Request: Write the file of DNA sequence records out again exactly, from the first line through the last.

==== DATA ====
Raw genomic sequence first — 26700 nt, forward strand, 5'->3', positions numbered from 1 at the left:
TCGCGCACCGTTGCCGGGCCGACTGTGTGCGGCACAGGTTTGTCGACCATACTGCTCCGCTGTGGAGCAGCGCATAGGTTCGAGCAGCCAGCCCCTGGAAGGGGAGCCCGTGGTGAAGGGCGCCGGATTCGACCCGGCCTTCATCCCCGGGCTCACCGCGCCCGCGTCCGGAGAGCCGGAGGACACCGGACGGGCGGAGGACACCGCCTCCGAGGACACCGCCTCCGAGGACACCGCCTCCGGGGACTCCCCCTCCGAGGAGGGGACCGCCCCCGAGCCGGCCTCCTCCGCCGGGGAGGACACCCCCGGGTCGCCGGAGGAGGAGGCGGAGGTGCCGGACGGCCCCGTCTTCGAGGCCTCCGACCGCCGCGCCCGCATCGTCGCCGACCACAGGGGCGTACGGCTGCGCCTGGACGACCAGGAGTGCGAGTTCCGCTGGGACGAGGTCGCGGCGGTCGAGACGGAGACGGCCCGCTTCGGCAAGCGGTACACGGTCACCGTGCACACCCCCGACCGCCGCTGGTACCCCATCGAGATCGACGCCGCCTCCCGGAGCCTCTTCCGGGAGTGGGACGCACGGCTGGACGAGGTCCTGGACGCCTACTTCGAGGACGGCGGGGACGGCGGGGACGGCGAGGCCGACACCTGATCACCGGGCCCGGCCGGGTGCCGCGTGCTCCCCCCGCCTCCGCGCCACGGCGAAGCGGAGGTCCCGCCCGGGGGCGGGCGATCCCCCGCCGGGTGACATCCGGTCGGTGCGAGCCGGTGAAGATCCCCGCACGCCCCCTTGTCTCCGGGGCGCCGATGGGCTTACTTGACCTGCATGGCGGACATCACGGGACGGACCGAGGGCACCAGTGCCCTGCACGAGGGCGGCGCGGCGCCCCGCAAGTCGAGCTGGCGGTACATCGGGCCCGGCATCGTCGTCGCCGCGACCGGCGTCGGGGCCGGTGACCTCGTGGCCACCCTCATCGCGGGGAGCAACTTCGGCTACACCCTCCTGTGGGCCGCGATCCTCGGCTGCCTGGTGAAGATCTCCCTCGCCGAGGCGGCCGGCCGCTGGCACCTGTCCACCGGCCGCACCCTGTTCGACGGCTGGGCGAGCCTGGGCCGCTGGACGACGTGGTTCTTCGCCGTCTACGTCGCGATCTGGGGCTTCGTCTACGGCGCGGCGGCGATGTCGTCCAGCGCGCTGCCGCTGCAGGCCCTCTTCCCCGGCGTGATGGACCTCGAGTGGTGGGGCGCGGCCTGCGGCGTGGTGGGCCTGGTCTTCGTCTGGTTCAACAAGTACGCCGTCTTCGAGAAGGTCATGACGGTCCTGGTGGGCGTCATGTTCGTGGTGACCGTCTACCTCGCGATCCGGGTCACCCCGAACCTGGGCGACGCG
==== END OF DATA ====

Raw genomic sequence first — 26700 nt, forward strand, 5'->3', positions numbered from 1 at the left:
TCGCGCACCGTTGCCGGGCCGACTGTGTGCGGCACAGGTTTGTCGACCATACTGCTCCGCTGTGGAGCAGCGCATAGGTTCGAGCAGCCAGCCCCTGGAAGGGGAGCCCGTGGTGAAGGGCGCCGGATTCGACCCGGCCTTCATCCCCGGGCTCACCGCGCCCGCGTCCGGAGAGCCGGAGGACACCGGACGGGCGGAGGACACCGCCTCCGAGGACACCGCCTCCGAGGACACCGCCTCCGGGGACTCCCCCTCCGAGGAGGGGACCGCCCCCGAGCCGGCCTCCTCCGCCGGGGAGGACACCCCCGGGTCGCCGGAGGAGGAGGCGGAGGTGCCGGACGGCCCCGTCTTCGAGGCCTCCGACCGCCGCGCCCGCATCGTCGCCGACCACAGGGGCGTACGGCTGCGCCTGGACGACCAGGAGTGCGAGTTCCGCTGGGACGAGGTCGCGGCGGTCGAGACGGAGACGGCCCGCTTCGGCAAGCGGTACACGGTCACCGTGCACACCCCCGACCGCCGCTGGTACCCCATCGAGATCGACGCCGCCTCCCGGAGCCTCTTCCGGGAGTGGGACGCACGGCTGGACGAGGTCCTGGACGCCTACTTCGAGGACGGCGGGGACGGCGGGGACGGCGAGGCCGACACCTGATCACCGGGCCCGGCCGGGTGCCGCGTGCTCCCCCCGCCTCCGCGCCACGGCGAAGCGGAGGTCCCGCCCGGGGGCGGGCGATCCCCCGCCGGGTGACATCCGGTCGGTGCGAGCCGGTGAAGATCCCCGCACGCCCCCTTGTCTCCGGGGCGCCGATGGGCTTACTTGACCTGCATGGCGGACATCACGGGACGGACCGAGGGCACCAGTGCCCTGCACGAGGGCGGCGCGGCGCCCCGCAAGTCGAGCTGGCGGTACATCGGGCCCGGCATCGTCGTCGCCGCGACCGGCGTCGGGGCCGGTGACCTCGTGGCCACCCTCATCGCGGGGAGCAACTTCGGCTACACCCTCCTGTGGGCCGCGATCCTCGGCTGCCTGGTGAAGATCTCCCTCGCCGAGGCGGCCGGCCGCTGGCACCTGTCCACCGGCCGCACCCTGTTCGACGGCTGGGCGAGCCTGGGCCGCTGGACGACGTGGTTCTTCGCCGTCTACGTCGCGATCTGGGGCTTCGTCTACGGCGCGGCGGCGATGTCGTCCAGCGCGCTGCCGCTGCAGGCCCTCTTCCCCGGCGTGATGGACCTCGAGTGGTGGGGCGCGGCCTGCGGCGTGGTGGGCCTGGTCTTCGTCTGGTTCAACAAGTACGCCGTCTTCGAGAAGGTCATGACGGTCCTGGTGGGCGTCATGTTCGTGGTGACCGTCTACCTCGCGATCCGGGTCACCCCGAACCTGGGCGACGCG